5. David Carr – Mel Kiper
Kiper loves his comparisons to hall of famers, but comparing David Carr to Troy Aikman turned out to be quite the stretch. Carr never compiled a winning record while in Houston and never threw for more than 16 touchdowns in a season. Perhaps the most impressive record Carr holds is how often he was sacked. Carr didn’t have the team around him that Aikman did but he was also never going to be that good. Aikman was a 6-time pro bowler that won three superbowls for the Cowboys, the Texans would have loved to get half of that.
4. Robert Griffin III – Mike Mayock
As the Rams traded their second overall pick to the Redskins so they could select RGIII, Mayock stated that it didn’t matter what the Redskins gave up. Going into the draft RGIII was considered a can’t-miss prospect with many questioning if he should be taken over Andrew Luck. Despite Griffin’s steller rookie season it has all gone downhill quickly after severe injuries and an inability to learn to play from the pocket have left Griffin as the the third string QB in Washington.
In retrospect it was one of the more lopsided traded in NFL history, even if Griffin turned out to be a starting caliber quarterback. The Redskins gave up three first-round picks and one second round pick for to take RGIII and those picks after a number of other trades turned into Alec Ogletree, Janoris Jenkins, Greg Robinson, Michael Brokers and a number of other picks. Even worse in all honesty, the Rams could have done even better with these picks, setting their team up for years. Mayock surely regrets this call.
3. 2012 Seahawks Draft – Mel Kiper
— Russell Wilson (@DangeRussWilson) February 5, 2014
Mel Kiper graded the Seahawks 2012 draft a C- and pointed specifically to what he considered two of the worst picks the entire draft, selecting Bruce Irvin 15th overall and most egregiously, calling their selection of Russell Wilson the worst pick in the draft. Irvin has never caught on as a dominant pass rusher but has carved out a role in the NFL and has had some success. Wilson however, led the Seahawks to the Super Bowl win and was one bad play call away from another win. The Wilson pick was one of the best draft picks, maybe ever considering the position he plays and his immediate success and influence on their team.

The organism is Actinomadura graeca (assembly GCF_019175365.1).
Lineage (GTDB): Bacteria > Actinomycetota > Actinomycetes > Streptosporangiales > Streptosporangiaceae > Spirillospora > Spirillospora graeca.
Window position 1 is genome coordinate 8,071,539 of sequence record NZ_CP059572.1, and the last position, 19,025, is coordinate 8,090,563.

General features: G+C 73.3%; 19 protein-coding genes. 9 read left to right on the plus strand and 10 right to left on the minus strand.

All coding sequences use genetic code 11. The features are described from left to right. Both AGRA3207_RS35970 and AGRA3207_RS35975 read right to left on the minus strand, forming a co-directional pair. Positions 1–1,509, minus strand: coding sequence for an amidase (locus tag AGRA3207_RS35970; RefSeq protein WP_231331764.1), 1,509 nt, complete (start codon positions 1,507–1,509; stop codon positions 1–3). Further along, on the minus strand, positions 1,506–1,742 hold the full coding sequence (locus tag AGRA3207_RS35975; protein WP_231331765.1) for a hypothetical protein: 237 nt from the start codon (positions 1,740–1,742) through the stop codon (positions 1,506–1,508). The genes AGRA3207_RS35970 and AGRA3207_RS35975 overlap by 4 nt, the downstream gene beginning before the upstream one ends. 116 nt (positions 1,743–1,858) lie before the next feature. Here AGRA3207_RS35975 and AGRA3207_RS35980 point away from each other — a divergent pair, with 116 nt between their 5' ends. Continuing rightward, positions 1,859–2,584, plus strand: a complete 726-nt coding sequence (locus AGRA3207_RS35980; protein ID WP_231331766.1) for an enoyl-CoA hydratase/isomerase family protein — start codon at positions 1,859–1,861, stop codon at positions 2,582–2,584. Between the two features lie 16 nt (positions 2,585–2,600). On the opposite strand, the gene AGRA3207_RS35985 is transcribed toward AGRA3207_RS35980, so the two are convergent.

2. Blaine Gabbert – Todd McShay, Mike Mayock
Both McShay and Mayock fell in love with something about Blaine Gabbert because they both projected him as the top quarterback in the draft, ahead of Cam Newton. Newton took the league by storm setting rookie records and is currently leading the Panthers to an undefeated record while Blaine Gabbert is so bad that he was released by the Jaguars and can’t get a start over Colin Kapernick. It’s hard to know what these guys saw in Gabbert who put up average stats in his college career against weaker competition, while Newton was dominating college football.
1. JaMarcus Russell – Mel Kiper
JaMarcus Russell, maybe the biggest draft bust in NFL history, had at least one huge fan leading into the 2007 draft, Mel Kiper. Kiper who as we have seen on this list, is no stranger to exaggeration, compared Russell to John Elway and said that by three years into his career he would be one of the best quarterbacks in the league. Russell’s career did not resemble Elway’s in the slightest. He struggled with conditioning, accuracy and leadership before being released in 2010, finishing with a 7-18 record with the Raiders and an 18-23 touchdown to interceptions ratio. Despite Kiper’s claims that Russell would bring excitement to the Black Hole, he did the opposite and set the franchise back for years.